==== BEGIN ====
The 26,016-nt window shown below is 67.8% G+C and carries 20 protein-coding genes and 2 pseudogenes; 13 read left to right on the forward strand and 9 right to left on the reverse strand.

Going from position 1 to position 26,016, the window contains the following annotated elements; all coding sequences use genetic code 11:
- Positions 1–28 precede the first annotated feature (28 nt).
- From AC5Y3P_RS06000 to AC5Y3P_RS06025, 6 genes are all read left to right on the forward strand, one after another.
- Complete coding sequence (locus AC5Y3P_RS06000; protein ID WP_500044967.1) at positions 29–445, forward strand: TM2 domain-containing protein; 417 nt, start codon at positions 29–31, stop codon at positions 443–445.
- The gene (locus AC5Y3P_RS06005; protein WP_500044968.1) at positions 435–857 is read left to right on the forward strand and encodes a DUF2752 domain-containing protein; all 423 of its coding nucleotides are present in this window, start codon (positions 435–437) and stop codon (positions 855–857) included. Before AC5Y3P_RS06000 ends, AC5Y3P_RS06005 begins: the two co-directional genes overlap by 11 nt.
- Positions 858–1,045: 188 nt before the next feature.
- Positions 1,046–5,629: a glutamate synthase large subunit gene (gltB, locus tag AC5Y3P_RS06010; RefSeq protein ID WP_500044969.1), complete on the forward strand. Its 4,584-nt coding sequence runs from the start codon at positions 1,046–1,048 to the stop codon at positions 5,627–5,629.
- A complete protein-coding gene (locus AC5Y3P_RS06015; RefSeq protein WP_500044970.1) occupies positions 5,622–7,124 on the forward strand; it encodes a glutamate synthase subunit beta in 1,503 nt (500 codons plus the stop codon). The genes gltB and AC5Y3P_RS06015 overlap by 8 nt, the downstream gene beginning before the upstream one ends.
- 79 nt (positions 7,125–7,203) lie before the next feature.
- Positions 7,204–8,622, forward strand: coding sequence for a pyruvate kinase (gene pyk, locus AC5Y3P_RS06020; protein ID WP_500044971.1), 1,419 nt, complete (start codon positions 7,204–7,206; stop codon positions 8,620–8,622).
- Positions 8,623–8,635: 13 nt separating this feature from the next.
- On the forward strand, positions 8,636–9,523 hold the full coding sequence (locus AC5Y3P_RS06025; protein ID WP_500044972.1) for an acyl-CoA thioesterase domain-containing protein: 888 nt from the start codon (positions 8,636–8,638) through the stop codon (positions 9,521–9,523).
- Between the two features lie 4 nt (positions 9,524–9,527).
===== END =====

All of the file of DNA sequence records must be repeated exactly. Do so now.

The 26,016-nt window shown below is 67.8% G+C and carries 20 protein-coding genes and 2 pseudogenes; 13 read left to right on the forward strand and 9 right to left on the reverse strand.

Going from position 1 to position 26,016, the window contains the following annotated elements; all coding sequences use genetic code 11:
- Positions 1–28 precede the first annotated feature (28 nt).
- From AC5Y3P_RS06000 to AC5Y3P_RS06025, 6 genes are all read left to right on the forward strand, one after another.
- Complete coding sequence (locus AC5Y3P_RS06000; protein ID WP_500044967.1) at positions 29–445, forward strand: TM2 domain-containing protein; 417 nt, start codon at positions 29–31, stop codon at positions 443–445.
- The gene (locus AC5Y3P_RS06005; protein WP_500044968.1) at positions 435–857 is read left to right on the forward strand and encodes a DUF2752 domain-containing protein; all 423 of its coding nucleotides are present in this window, start codon (positions 435–437) and stop codon (positions 855–857) included. Before AC5Y3P_RS06000 ends, AC5Y3P_RS06005 begins: the two co-directional genes overlap by 11 nt.
- Positions 858–1,045: 188 nt before the next feature.
- Positions 1,046–5,629: a glutamate synthase large subunit gene (gltB, locus tag AC5Y3P_RS06010; RefSeq protein ID WP_500044969.1), complete on the forward strand. Its 4,584-nt coding sequence runs from the start codon at positions 1,046–1,048 to the stop codon at positions 5,627–5,629.
- A complete protein-coding gene (locus AC5Y3P_RS06015; RefSeq protein WP_500044970.1) occupies positions 5,622–7,124 on the forward strand; it encodes a glutamate synthase subunit beta in 1,503 nt (500 codons plus the stop codon). The genes gltB and AC5Y3P_RS06015 overlap by 8 nt, the downstream gene beginning before the upstream one ends.
- 79 nt (positions 7,125–7,203) lie before the next feature.
- Positions 7,204–8,622, forward strand: coding sequence for a pyruvate kinase (gene pyk, locus AC5Y3P_RS06020; protein ID WP_500044971.1), 1,419 nt, complete (start codon positions 7,204–7,206; stop codon positions 8,620–8,622).
- Positions 8,623–8,635: 13 nt separating this feature from the next.
- On the forward strand, positions 8,636–9,523 hold the full coding sequence (locus AC5Y3P_RS06025; protein ID WP_500044972.1) for an acyl-CoA thioesterase domain-containing protein: 888 nt from the start codon (positions 8,636–8,638) through the stop codon (positions 9,521–9,523).
- Between the two features lie 4 nt (positions 9,524–9,527).